Carsten Pedersen (Certification Manager of at MySQL AB) read my entry about stripping digits, and has done a good write up here on how this function could be improved, a great deal.
Have a read of Carstens link, and my previous entry if you didn’t catch it, before we progress.
As you see, I mentioned that “it performed fairly well”, but I admit given the nature of the request (a quick IRC question) I didn’t run a benchmark on it compared to something like Carsten’s REPLACE solution. I actually went with the REGEXP as the original question was actually something along the lines of “If I have a string such as “joe123″ how I can I strip the digits from the end to return just “joe”. I wrote the quick function as an example of what you can do in 5.0, as the user was still 4.x anyway, really the answer would have been a little more along the lines of using REVERSE on the string and walking along the digits until you hit the first alpha (or [^0-9]), and then doing a substring up until that location.
However, Carsten was spot on when he picked up on this! This only goes to reinforce the fact that things should not be assumed on first glance, and should be benchmarked and tested rigorously. Carsten provides a great example of how to run a quick benchmark of function calls with the BENCHMARK function, which is the first logical step when testing any new stored functions that you may create. Thanks Carsten for the write up!
To take this one step further – I also read a great write up on “Benchmarking and Profiling” from “Pro MySQL” written by Mike Kruckenberg and Jay Pipes, which has generously been made available on the MySQL AB website here.
This gives some great information on using readily available open source benchmarking tools that allow would allow you to benchmark new functions within a number of different situations, with different data sets etc. It also gives some good information on profiling and diagnostics techniques, all of which is fantastic information.
This seems as good a time as any to introduce what I do for a living. I work for a company that sells and supports database management tools, primarily in the Oracle and SQLServer market place. If you read the section on profiling in the chapter above, a lot of it is exactly the kind of thing that we are putting together at the moment at Cool-Tools for the monitoring tool that we currently distribute – NORAD Surveillance. We’ve seen a huge upsurge of MySQL being picked up in the enterprise space, and we would quite frankly be foolish to sit back and ignore this. So we’re some way down the line of an early beta version of a plugin that Cool-Tools will provide that will monitor MySQL, as well as the underlying OS.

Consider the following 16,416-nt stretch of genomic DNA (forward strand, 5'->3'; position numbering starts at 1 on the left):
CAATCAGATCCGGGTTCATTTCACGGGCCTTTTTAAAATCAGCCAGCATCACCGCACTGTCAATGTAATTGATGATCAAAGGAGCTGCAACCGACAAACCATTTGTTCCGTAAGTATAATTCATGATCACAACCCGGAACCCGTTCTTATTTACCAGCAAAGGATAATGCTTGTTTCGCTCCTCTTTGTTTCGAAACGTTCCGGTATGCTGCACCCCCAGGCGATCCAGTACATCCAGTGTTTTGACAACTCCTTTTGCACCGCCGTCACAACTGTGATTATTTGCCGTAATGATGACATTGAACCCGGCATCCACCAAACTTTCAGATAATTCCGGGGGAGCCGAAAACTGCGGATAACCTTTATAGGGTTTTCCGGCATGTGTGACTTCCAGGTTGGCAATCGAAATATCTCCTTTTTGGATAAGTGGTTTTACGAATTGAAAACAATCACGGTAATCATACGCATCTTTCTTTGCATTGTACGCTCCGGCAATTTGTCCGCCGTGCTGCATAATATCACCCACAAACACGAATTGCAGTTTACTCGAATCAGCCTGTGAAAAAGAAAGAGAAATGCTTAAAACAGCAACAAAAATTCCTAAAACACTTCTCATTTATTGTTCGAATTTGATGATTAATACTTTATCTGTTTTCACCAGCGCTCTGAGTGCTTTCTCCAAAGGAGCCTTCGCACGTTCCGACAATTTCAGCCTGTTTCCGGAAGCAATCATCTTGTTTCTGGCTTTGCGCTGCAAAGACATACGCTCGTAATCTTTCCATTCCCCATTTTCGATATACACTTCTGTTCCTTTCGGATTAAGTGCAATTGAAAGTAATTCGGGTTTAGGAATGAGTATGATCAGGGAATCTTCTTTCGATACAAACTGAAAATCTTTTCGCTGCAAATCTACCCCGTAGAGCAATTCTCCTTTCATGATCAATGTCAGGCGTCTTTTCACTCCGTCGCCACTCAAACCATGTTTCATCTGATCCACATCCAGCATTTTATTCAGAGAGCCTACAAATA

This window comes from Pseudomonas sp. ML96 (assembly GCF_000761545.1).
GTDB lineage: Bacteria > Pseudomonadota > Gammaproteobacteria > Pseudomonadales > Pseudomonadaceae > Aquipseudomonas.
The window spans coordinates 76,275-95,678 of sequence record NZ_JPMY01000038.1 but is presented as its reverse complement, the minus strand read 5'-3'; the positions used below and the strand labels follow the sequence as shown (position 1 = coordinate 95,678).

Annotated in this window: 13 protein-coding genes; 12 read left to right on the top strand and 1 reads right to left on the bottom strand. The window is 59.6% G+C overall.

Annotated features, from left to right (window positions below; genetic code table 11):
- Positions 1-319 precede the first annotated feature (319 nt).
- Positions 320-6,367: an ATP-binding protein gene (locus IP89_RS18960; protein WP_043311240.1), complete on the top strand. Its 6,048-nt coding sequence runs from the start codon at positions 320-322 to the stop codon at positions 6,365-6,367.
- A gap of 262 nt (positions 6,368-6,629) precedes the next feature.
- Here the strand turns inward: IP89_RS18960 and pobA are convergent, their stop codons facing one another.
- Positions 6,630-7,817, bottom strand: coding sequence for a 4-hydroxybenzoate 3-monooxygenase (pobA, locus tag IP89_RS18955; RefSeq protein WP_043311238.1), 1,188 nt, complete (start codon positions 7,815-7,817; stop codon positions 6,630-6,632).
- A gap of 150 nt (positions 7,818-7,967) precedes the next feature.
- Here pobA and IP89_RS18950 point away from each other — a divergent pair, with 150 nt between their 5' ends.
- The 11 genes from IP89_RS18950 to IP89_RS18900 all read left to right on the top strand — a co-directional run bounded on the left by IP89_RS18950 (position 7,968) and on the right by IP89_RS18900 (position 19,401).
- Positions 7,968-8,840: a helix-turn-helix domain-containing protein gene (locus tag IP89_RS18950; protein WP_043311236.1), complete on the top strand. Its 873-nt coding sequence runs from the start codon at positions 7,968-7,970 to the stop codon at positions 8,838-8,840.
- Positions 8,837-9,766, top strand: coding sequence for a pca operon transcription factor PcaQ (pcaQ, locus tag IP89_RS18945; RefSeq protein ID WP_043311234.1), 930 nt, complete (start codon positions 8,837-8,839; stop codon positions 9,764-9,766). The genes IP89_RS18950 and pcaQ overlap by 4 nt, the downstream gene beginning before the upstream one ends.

Here’s a quick sneak pic of the “Global Health Window“.. Although it’s a little boring on my little work desktop machine with no activity (that could really do with upgrading!), and still needs a few more variables to fill it out – it’s good enough to give an idea of what we are trying to do.. I ran a couple of the sys-bench scripts (test-insert and test-select) from a remote machine (the 192.168.3.50 host) to give it at least a little bit to look at..
I’ll post a full overview as and when – if there’s anybody out there that would like to try a beta copy of it as well, when it’s ready, feel free to fire me an email – mark at cool hyphen tools dot co dot uk – and I’ll see about getting it out to a few of you. We won’t consider people sending from email addresses such as hotmail